Tuesday, April 13, 2010

Jules Feiffer


Flashback: early 1963. I walk into Jack’s candy store in the shadow of the Auburndale Long Island Rail Road station (that’s between the Broadway and Bayside stations on the Port Washington line, for those who care). There are no new comics on display, and the digest-size mystery and sci-fi magazines (Ellery Queen, Galaxy, Fantasy and Science Fiction) fail to tantalize. So I head to the back of the shop where the paperbacks luridly reside, their sexy, violent covers starting to awaken certain eleven-year-old hormones.
One book stands out from the Erskine Caldwells and the Mickey Spillanes and the Ian Flemings: “Sick Sick Sick,” a collection of drawings by Jules Feiffer, published by Signet Books (“Complete and Unabridged”). The image on the cover shows two bespectacled people—a man and woman—sitting at a small table with coffee cups between them. The man looks away, eyes downcast, obviously depressed. The woman seems to want to know what his problem is.
By age eleven, I am aware that there are people who actually make their livelihood by cartooning. What a great way to make a buck, I think. There were the strips in the daily newspapers: Chester Gould with “Dick Tracy," Leonard Starr’s “Mary Perkins,” George Wunder (who’d taken over from the great Milton Caniff on “Terry and the Pirates”), Charles Schultz (especially Charles Schultz) and many more. I could even recognize some of the artists who contributed to The New Yorker, which my aunt and uncle had subscribed to for decades, but were slow to actually read. When I visited them in Park Slope, I’d grab a few issues from the totem-pole size pile of the magazine, skipping the articles but reading the cartoons. Peter Arno, Whitney Darrow Jr., Charles Addams, William Steig (whose work mystified me) had distinct styles (and distinct signatures), and were artists I remembered from issue to issue. Then there was the “usual gang of idiots” at Mad, including the great Jack Davis and Wally Wood.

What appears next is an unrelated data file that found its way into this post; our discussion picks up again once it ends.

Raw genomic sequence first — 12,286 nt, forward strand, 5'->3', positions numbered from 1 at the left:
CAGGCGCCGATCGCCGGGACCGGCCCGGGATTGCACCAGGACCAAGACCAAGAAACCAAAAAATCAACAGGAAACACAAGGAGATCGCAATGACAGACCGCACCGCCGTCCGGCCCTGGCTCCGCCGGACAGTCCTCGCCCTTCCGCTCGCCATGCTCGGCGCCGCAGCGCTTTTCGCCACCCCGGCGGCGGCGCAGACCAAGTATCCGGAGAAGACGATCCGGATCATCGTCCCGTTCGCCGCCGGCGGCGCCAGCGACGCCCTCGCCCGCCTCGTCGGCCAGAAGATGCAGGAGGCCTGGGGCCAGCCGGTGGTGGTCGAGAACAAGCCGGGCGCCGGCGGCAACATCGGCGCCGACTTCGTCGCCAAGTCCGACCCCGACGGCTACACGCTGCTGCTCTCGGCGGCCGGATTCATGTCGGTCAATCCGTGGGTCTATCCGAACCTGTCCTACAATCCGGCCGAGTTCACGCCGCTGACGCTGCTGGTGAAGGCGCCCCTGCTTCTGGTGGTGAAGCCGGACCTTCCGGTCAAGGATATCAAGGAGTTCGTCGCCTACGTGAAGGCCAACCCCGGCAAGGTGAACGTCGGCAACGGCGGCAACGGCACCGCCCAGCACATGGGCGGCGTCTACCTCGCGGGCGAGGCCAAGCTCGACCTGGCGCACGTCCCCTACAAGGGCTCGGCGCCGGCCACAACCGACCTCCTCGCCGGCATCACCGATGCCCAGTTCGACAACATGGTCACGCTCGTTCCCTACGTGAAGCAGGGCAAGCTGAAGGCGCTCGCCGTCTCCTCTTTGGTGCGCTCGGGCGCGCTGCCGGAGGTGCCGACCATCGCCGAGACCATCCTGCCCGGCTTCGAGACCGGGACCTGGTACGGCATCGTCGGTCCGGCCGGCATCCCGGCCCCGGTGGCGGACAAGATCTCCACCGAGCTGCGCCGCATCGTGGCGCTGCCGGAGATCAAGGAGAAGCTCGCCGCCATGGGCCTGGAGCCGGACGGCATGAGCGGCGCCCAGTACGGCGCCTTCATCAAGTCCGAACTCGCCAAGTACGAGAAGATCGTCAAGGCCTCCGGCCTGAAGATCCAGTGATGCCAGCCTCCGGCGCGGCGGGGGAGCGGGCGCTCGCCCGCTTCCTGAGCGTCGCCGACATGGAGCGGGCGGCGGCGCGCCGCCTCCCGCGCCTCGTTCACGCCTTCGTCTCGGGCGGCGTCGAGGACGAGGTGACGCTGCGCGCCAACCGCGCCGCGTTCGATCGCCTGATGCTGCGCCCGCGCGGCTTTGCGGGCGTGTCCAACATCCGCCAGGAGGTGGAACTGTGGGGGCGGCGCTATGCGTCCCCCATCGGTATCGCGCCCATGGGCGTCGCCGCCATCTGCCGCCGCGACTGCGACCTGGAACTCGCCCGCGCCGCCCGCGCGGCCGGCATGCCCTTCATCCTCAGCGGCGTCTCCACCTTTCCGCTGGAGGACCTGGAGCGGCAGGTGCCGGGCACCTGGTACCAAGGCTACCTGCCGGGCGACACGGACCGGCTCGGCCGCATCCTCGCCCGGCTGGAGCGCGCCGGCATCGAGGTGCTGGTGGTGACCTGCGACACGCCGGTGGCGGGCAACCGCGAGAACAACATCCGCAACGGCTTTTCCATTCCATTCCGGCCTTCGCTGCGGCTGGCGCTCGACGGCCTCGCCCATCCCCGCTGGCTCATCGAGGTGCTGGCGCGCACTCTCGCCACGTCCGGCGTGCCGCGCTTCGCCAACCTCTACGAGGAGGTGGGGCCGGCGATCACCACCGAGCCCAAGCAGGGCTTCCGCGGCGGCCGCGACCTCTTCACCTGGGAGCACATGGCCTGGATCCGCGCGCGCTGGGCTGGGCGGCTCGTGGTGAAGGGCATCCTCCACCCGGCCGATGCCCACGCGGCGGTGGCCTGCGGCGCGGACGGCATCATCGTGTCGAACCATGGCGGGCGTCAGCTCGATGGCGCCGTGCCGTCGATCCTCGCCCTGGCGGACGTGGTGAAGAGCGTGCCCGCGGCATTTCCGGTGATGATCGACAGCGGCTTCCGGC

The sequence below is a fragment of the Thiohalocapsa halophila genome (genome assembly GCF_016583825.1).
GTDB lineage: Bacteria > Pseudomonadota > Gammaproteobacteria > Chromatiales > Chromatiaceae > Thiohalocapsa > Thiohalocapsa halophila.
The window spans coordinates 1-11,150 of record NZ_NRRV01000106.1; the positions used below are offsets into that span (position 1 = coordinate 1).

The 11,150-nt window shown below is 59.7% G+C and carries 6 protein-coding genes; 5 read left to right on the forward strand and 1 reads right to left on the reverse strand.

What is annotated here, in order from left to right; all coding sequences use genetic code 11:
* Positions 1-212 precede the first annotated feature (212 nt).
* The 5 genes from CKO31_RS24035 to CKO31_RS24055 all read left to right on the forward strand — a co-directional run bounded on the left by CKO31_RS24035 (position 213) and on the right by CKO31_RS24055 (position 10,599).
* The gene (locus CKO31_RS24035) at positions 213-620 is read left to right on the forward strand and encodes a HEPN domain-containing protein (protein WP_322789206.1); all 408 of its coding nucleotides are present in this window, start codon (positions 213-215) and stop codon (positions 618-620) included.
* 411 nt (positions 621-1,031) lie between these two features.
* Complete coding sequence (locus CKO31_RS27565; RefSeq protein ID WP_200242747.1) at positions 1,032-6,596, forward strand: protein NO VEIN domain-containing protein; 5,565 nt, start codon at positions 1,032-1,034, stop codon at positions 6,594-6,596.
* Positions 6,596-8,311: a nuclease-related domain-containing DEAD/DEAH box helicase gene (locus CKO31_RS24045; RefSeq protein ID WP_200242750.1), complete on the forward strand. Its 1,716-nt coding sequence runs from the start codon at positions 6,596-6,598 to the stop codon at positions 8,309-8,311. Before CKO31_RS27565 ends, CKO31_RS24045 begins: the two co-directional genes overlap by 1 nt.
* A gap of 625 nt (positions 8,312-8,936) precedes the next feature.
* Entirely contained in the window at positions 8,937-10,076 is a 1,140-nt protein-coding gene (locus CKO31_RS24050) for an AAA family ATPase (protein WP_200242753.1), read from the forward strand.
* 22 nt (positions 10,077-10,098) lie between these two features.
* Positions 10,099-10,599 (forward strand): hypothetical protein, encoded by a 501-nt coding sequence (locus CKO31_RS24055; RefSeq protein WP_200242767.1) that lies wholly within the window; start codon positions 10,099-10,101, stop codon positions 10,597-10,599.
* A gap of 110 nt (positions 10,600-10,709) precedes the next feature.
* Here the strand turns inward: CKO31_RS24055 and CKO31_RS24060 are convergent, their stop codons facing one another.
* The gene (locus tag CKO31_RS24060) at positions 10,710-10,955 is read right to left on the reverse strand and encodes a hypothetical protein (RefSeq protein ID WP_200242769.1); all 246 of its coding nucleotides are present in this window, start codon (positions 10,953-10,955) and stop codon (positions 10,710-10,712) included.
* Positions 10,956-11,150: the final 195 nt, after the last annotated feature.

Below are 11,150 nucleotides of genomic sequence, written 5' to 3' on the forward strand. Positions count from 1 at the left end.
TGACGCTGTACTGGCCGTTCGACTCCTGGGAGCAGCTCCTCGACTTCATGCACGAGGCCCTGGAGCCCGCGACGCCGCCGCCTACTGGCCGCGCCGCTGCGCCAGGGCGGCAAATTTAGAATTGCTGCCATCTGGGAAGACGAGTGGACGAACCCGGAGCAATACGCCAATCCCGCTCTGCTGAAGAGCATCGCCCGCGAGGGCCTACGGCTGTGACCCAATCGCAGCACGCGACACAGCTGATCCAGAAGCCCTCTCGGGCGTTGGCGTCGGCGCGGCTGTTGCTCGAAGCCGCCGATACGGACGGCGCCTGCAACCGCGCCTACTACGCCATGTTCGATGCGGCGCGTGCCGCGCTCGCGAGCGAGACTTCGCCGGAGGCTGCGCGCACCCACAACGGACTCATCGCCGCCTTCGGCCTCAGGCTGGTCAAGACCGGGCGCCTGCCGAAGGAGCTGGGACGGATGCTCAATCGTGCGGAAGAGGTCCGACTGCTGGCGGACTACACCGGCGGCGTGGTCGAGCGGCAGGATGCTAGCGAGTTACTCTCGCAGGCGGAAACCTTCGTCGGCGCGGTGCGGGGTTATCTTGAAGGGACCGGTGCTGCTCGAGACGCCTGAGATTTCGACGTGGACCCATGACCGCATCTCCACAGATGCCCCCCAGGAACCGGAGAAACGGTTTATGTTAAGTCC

As I slip “Sick Sick Sick” from a squeaking metal book rack, I ask myself, “Who’s this guy Feiffer?”
The answer was on the back cover, which declared that Feiffer drew his strip for the Village Voice and some 40 papers in syndication (at eleven, I didn’t read the Village Voice, nor the other places his work appeared: Playboy (which with its clever, titillating covers was beginning to catch my soon-to-be adolescent eyes), the New Republic, the Paris Herald-Tribune and the London Observer. He’d illustrated a children’s book, which meant little to me because even as a child I disliked children’s books (with the exception of the Hardy Boys). He’d won an Oscar for a cartoon short called “Munro.”Hadn’t seen it. I was about to return the book to the rack when I cracked it open and read the first panel, which showed a young boy, saying: “Eleven years old and I can’t play baseball.” Now I could play baseball in an adequate if unspectacular manner (good field, sporadic bat), but that didn’t matter. What mattered was that the kid in the cartoon was eleven—my age! I forked over 50 cents and brought the book home, thinking it was going to be about an eleven-year-old kid, kind of like “Peanuts.” I dove into the book, and soon discovered my mistake. But I wasn’t disappointed; “Sick Sick Sick” was the first really adult book I’d read, (let’s be honest: the James Bond novels didn’t count), a book in which the failings and craziness and meanness of grown-ups were prominently on display—failings and craziness and meanness I suspected existed but had no real proof . . . yet. Why an Irish Catholic kid from Queens was so interested in the neuroses and hypocrisies of so-called mature people remains a mystery, but I’m grateful to Feiffer for that early education. I certainly wasn’t getting it from the Sisters of Mercy.